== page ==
MICHAELSON’S CENTRAL TAKE: "To me, the best movie of the year, the one that I enjoyed the most, the one that everybody enjoyed the most, was 'Top Gun: Maverick.' It's the movie that brought everybody back into theaters. That was the most fun that I've had in theaters in years. And I know I'm not alone. And why is that not recognized? I know it's a sequel and there's a lot of similarities to it, and maybe it's not the most creative thing, but it was the most fun, best movie-going experience…."



WAGMEISTER’S CENTRAL TAKE: "I am putting my money on Brendan Fraser, but I have to tell you that every hour, my thought is changing because I think it's that neck-and-neck. I think either one of them absolutely deserves to win. Very different performances, but the similarity here is they're both transformations, and Oscar voters love a transformation... But here's the thing. Austin Butler, he has a whole career ahead of him. He can be nominated again. For Brendan Fraser, this really seems like a comeback that everybody is so excited about. He is the sweetest man. I have to tell you, I have interviewed him. I would be happy for all of them, but I would be so happy for him…"

MASON’S CENTRAL TAKE: "Brendan Fraser. Slight favorite. I will go with Austin Butler for the win. I think there's somethin, they're introducing Elvis to a new generation. Baz Luhrmann has a vision that nobody else really has. His performance is amazing. He captures who Elvis was. I still think Brendan Fraser is the favorite to win…"



MASON'S CENTRAL TAKE: "It's a two horse race here. I think that Cate Blanchett is probably a slight favorite to win here. But again, I'm going to root for Michelle Yeoh. Cate Blanchett has won twice before. This would be her third Oscar. She's going to get many other opportunities, I think, at the Academy Awards. Michelle Yeoh This is her moment. I thought she played an unusual character put in in strange situations, and I thought she pulled it off. I'm rooting for Michelle Yeoh…"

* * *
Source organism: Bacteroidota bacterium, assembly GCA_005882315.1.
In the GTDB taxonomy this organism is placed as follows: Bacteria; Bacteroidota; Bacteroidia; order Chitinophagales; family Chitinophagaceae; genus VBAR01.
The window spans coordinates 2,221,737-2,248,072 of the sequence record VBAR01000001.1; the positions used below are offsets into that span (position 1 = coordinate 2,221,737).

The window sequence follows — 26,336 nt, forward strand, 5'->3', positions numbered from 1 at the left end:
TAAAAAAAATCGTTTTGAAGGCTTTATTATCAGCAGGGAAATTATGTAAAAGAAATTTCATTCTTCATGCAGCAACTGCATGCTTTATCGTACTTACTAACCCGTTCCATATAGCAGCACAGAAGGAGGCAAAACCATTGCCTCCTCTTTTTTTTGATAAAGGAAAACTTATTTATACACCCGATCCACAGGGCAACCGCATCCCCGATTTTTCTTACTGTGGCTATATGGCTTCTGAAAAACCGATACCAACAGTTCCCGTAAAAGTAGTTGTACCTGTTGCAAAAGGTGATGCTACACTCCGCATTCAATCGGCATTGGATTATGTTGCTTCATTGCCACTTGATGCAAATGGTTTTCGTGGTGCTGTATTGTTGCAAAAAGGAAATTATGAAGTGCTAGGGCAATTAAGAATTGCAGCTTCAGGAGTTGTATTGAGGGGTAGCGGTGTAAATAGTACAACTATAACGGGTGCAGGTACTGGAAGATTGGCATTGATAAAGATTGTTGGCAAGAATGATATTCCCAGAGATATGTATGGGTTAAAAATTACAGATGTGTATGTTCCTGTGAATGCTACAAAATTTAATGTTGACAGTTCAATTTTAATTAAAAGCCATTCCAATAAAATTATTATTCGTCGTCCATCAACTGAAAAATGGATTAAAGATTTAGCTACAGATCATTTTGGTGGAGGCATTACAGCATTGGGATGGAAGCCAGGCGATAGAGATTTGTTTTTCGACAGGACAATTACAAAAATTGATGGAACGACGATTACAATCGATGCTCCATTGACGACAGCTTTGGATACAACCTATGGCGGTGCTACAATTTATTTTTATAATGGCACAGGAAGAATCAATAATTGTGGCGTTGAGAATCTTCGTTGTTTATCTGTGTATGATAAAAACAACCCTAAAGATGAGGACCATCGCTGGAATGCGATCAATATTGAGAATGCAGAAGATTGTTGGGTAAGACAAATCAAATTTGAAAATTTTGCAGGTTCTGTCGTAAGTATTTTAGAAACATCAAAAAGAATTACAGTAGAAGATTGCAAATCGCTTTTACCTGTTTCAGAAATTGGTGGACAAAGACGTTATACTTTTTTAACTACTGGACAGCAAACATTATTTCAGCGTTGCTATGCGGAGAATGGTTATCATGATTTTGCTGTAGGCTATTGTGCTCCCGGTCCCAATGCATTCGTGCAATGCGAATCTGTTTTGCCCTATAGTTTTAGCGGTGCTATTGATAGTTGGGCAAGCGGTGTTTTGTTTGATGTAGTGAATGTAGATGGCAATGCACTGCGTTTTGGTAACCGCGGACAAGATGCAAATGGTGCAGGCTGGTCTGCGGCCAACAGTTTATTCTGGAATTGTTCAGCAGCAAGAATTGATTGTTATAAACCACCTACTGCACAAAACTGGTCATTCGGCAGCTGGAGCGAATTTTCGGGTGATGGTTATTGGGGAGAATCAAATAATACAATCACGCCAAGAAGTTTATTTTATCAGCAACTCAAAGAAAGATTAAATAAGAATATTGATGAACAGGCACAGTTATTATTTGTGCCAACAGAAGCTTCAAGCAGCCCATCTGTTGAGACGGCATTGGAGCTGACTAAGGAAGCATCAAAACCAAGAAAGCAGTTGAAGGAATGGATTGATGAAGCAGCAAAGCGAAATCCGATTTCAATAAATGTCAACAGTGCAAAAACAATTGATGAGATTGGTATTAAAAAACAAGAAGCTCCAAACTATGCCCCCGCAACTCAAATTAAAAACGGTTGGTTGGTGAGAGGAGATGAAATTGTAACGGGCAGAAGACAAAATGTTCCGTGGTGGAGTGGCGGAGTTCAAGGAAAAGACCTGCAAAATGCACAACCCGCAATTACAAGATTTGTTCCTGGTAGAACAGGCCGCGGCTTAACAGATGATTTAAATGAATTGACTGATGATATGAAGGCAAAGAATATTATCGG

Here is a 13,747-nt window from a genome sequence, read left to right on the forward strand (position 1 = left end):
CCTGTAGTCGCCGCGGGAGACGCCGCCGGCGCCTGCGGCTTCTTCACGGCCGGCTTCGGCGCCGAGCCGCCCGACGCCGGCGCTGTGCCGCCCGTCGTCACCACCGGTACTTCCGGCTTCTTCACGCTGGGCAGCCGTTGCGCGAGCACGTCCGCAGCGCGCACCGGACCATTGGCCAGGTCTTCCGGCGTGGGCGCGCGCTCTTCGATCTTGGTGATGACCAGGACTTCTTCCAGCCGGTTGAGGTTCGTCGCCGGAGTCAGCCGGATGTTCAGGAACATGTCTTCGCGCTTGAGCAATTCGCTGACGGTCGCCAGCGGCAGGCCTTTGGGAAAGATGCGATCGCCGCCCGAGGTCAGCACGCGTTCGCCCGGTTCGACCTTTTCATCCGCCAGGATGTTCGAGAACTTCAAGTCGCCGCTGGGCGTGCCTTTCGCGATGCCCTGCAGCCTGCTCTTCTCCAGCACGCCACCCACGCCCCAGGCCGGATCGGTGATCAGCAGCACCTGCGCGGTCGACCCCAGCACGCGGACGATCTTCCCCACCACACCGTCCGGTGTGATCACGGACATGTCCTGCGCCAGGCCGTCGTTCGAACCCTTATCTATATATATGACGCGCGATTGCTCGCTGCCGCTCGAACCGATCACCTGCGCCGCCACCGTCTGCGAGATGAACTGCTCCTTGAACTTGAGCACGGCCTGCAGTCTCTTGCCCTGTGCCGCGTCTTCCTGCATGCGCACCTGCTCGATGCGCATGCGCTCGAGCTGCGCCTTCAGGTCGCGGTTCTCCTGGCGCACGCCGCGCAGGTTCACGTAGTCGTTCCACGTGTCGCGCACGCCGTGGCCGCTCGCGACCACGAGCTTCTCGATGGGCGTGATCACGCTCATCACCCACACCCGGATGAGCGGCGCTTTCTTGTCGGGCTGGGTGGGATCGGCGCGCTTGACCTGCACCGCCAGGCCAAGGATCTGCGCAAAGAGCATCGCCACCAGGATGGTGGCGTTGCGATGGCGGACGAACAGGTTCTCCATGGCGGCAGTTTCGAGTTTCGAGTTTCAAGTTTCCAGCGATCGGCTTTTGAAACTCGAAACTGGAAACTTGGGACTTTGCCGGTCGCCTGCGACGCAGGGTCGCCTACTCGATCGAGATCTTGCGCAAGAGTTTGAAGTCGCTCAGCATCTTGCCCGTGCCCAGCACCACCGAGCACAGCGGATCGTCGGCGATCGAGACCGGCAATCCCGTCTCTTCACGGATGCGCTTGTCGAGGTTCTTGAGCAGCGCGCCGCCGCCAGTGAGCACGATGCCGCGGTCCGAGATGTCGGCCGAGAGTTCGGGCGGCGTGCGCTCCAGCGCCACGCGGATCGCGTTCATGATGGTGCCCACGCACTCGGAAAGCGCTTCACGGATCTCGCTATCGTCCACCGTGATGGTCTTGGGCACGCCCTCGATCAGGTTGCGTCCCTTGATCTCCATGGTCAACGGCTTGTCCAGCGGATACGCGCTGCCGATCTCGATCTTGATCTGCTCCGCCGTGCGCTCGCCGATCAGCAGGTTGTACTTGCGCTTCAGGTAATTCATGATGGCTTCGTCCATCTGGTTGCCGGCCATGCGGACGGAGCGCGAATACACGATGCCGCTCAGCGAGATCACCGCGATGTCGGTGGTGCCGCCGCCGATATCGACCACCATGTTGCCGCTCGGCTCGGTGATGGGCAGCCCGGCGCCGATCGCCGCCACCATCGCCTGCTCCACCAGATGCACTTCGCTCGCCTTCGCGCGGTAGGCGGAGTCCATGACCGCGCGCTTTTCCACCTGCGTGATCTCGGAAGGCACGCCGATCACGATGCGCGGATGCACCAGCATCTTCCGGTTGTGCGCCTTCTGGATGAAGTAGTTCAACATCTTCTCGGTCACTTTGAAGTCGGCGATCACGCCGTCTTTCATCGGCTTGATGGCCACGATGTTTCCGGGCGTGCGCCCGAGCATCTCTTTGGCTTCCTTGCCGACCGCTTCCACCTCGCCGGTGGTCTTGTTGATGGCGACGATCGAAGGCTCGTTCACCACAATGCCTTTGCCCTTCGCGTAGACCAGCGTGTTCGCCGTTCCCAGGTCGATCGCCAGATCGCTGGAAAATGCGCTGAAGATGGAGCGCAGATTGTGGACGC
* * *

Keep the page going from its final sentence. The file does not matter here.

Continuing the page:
WAGMEISTER’S CENTRAL TAKE: "I am also rooting for Michelle Yeoh for all of the same reasons. I also think that sometimes you give an award for the performance that is nominated, but it's also a career award. And the fact that she has not been recognized at this caliber yet... She should have been nominated before…"



WAGMEISTER’S CENTRAL TAKE: "I love 'The Menu.' This I can't say that it got no attention because it did get two Golden Globe nominations, but it didn't have a huge turn at the box office, around $70 million. Also streaming to go into our other conversation. I don't want to give anything away, but this has so many twists and turns. You don't know what you're going to watch when you turn it on. There's a crazy twist. I actually, when I say jumped out of my seat, jumped off my couch because I watched it at home. It's just, it's thrilling…"

MASON’S CENTRAL TAKE: "Weirdly, 'The Menu' was almost my choice for this segment. Instead, I went with 'Babylon,' which about half the world despised and half the world loved. Damien Chazelle, amazing vision for a movie. Production design, incredible. Diego Cava. Brad Pitt. Margot Robbie. I absolutely love the movie. It could win Best Production Design. It could win best score on Sunday night. So it's not completely overlooked. But I love the three hours of ‘Babylon.'..."


The Issue Is: with Elex Michaelson is California's only statewide political show. For showtimes and more information, go to TheIssueIsShow.com